The story of Jim Braddock is a great American underdog story, and Howard and Crowe knock it out of the park. Braddock is not an unrealistic underdog either, like say Rocky. That is no offense to "Rocky," that is a great film as well, but realistic? I don't think so. Braddock is only classified as an underdog due to his age and the past few years of fights leading up to his comeback in 1934 and 1935. However, after his fight with Max Baer in 1935, he proved that he deserved his comeback. This isn't one of those situations where our hero is down in the dumps through most of the fight and then miraculously comes back to kick some ass. In fact, in the historic fight with Baer, Braddock pretty much takes control of the bout after the third round. Braddock is in the great tradition of other sports underdogs (Seabiscuit, the U.S. Hockey team in 1980). He won because on that given night, he was the best fighter, he was the best man. If Braddock and Baer had fought ten times, Baer most likely would have won nine of them. Thankfully Braddock was there the one night he would win.

The fights in this film are the most realistic ones to be put to celluloid. As Chris mentioned, they are beautifully choreographed see-saw battles. In every one of these fights you feel the pain the fighters are dealing with. Howard also sets up a lot of nice shots throughout the fights; my favorite being how he uses the newspaper photographer's flashbulbs as camera cuts.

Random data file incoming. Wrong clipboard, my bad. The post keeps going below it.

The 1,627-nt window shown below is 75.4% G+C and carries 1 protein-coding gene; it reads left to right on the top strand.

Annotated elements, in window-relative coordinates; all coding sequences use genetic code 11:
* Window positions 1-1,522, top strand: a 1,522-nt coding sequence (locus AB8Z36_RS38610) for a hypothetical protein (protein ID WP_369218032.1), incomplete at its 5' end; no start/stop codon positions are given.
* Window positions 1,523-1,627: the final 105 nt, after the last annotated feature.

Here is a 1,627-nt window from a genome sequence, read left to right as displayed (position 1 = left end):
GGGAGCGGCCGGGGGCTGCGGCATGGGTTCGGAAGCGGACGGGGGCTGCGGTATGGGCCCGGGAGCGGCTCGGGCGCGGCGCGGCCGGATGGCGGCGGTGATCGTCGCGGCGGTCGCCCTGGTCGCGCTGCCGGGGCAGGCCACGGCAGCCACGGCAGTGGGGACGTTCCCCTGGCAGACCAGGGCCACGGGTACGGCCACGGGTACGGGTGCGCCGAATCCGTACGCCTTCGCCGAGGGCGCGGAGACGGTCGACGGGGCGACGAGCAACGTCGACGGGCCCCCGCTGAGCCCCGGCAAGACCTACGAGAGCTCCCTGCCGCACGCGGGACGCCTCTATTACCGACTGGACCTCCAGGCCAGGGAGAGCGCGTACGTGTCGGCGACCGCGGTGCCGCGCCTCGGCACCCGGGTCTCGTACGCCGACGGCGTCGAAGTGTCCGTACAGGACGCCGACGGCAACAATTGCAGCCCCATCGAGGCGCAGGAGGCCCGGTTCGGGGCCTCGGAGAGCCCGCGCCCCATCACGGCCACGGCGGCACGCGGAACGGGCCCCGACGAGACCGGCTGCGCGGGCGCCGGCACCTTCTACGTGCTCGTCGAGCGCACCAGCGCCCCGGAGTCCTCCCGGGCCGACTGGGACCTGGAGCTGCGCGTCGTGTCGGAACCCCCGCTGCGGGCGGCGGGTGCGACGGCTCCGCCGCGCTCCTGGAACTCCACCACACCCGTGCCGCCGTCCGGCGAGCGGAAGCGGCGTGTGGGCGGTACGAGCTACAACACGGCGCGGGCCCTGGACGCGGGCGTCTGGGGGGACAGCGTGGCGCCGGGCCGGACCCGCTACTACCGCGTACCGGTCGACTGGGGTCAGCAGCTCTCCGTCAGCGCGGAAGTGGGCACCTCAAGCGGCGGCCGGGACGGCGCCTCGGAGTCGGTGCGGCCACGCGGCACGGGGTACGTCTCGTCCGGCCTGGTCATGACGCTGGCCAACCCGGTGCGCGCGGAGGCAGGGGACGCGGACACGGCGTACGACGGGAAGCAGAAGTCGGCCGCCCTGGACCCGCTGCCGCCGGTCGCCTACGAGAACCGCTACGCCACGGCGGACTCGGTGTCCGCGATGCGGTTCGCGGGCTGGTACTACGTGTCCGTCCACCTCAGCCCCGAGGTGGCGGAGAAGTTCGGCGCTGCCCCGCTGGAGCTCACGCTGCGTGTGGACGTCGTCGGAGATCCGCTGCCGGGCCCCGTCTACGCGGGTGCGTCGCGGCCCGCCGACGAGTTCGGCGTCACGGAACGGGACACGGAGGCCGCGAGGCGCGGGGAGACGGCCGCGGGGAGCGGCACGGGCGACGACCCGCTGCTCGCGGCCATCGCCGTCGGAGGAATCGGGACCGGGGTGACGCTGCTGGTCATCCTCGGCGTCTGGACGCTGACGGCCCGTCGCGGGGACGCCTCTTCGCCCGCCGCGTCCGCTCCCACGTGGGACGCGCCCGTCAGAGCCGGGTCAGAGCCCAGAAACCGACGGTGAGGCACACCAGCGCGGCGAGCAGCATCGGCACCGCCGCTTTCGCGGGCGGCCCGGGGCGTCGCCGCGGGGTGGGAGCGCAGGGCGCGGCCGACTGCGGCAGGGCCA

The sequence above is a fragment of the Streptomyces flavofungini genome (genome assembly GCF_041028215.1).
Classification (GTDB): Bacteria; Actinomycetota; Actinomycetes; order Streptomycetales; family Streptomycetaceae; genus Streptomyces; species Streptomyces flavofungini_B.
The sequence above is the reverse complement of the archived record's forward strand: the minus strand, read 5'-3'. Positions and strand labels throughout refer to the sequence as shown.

As I already stated, Crowe and Zellwegger are wonderful. Crowe gives a much more subtle turn than his usual over the top shenanigans (ala "Gladiator), and Zellwegger is back to her "Jerry Maguire" cuteness, and her character is also given a tough side. It was nice to see she just wasn't a stereotypical wife standing by her husband no matter how stupid he's being. Giamatti is wonderful here as usual; I almost perfer him in a good supporting role, and this is no insult to him. Many of our finest actors, Christopher Walken and Peter Lorre to name a couple, are much better suited in supporting roles than they are in leads. I also liked Craig Bierko's performance as Max Baer; the man who thought of himself more as a celebrity than a boxer. Bierko has given some nice performances in other good movies like "The Long Kiss Goodnight" and "Fear and Loathing in Las Vegas," but this might finally be the role that gets him some bigger roles in the future. With those cartoonish eyes, he'd be perfect as a villain in a "Batman" or "Spiderman" film; he'd make a hell of a Joker if that's the villain Christopher Nolan is planning on using in the next "Batman" film.

I don't really know what else to say except believe all the hype this film is getting. It's the real deal, the genuine article. So quit reading this already and go see the damn film.



At 6/07/2005 09:59:00 AM, Blogger Kennelworthy said...

Wow. Guess I better see this thing, eh?

Too bad Batman comes out in a week...and then War of the Worlds...and so on and so forth.

Thing about summer is, there's too many movies you want to see and something always slips through the cracks. I hope that Cindarella Man isn't that type of film for me.

At 6/07/2005 03:52:00 PM, Blogger Jonathan said...

Definately don't let it slip through the cracks. And I keep forgetting about "War of the Worlds." That looks bad ass; I cannot wait for that one. Hell, I'm even looking forward to "Fantastic Four;" it was one of my favorite comic books growing up. They'll probably screw it up, but you never know.